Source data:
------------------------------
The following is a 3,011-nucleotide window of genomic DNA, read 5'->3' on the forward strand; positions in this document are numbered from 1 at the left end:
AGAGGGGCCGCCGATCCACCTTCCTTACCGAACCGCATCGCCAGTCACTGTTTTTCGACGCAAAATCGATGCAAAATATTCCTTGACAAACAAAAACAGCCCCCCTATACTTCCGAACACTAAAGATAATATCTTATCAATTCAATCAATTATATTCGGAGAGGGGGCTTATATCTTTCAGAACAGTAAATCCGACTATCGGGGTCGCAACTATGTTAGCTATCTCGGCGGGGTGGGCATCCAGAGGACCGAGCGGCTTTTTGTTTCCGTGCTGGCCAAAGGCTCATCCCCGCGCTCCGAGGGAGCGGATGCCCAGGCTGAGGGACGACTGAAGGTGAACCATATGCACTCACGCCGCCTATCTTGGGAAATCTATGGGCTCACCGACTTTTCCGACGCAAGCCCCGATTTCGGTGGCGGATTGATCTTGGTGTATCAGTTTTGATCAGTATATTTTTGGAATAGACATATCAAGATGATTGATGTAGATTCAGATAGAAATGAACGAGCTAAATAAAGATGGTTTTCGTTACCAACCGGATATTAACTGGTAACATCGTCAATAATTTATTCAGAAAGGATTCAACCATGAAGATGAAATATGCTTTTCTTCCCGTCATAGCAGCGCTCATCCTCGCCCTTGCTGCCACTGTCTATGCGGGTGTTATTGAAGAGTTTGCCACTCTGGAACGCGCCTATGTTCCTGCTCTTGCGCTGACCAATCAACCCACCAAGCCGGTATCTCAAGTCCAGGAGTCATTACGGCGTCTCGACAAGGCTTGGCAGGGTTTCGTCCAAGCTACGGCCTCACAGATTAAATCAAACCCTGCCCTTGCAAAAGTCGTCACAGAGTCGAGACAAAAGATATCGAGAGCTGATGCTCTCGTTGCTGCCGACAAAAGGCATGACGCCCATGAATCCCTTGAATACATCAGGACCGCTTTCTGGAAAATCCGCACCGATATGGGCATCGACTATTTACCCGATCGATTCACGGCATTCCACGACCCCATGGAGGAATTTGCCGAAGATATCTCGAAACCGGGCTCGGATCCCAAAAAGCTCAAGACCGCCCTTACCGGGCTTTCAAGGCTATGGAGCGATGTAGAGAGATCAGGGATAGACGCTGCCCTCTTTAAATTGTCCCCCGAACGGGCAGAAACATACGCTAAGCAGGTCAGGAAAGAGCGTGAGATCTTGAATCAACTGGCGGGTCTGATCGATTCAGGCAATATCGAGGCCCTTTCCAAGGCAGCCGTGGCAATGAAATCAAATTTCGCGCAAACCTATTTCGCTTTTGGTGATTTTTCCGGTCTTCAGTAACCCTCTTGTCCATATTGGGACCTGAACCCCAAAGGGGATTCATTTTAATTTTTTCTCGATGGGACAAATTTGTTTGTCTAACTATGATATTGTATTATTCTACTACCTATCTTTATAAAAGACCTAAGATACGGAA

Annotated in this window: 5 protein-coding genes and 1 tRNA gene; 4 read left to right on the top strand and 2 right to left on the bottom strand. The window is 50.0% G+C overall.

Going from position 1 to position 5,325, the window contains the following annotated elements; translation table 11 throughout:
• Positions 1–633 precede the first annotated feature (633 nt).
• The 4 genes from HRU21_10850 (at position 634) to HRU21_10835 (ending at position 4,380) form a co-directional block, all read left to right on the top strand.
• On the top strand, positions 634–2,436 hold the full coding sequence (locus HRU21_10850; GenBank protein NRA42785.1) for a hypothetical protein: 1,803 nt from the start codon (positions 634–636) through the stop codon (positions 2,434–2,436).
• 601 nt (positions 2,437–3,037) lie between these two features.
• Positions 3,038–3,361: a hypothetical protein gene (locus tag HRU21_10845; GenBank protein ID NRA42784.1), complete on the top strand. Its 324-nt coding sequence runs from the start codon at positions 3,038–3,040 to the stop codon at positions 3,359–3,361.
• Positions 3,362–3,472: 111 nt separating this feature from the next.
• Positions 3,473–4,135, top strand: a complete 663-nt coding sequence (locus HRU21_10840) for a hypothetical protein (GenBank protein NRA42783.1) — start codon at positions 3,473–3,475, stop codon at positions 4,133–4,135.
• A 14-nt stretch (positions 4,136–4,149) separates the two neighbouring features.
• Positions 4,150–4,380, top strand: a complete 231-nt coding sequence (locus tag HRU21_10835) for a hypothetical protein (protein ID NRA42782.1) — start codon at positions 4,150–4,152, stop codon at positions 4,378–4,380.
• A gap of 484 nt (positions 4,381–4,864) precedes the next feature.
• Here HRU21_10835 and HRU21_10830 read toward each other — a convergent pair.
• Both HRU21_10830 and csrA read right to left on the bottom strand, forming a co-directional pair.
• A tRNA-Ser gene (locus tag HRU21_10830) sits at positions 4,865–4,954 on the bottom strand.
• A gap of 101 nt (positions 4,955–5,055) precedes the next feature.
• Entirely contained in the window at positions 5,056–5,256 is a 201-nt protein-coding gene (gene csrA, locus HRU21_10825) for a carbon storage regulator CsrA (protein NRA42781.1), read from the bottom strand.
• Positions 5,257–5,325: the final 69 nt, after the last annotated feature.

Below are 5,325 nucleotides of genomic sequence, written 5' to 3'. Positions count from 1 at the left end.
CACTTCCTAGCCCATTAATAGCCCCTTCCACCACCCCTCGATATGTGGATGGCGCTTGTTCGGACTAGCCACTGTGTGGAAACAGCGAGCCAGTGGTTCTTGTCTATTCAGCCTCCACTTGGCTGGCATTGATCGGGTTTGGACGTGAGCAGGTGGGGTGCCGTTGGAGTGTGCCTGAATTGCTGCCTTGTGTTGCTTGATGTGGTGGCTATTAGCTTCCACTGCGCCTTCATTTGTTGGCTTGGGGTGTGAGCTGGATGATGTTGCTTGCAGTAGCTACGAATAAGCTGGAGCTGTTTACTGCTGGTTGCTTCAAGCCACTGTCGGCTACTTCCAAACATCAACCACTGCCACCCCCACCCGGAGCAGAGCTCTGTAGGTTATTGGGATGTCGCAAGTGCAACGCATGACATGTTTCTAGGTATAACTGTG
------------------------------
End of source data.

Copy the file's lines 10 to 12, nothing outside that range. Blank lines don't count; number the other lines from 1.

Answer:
• Positions 3,362–3,472: 111 nt separating this feature from the next.
• Positions 3,473–4,135, top strand: a complete 663-nt coding sequence (locus HRU21_10840) for a hypothetical protein (GenBank protein NRA42783.1) — start codon at positions 3,473–3,475, stop codon at positions 4,133–4,135.
• A 14-nt stretch (positions 4,136–4,149) separates the two neighbouring features.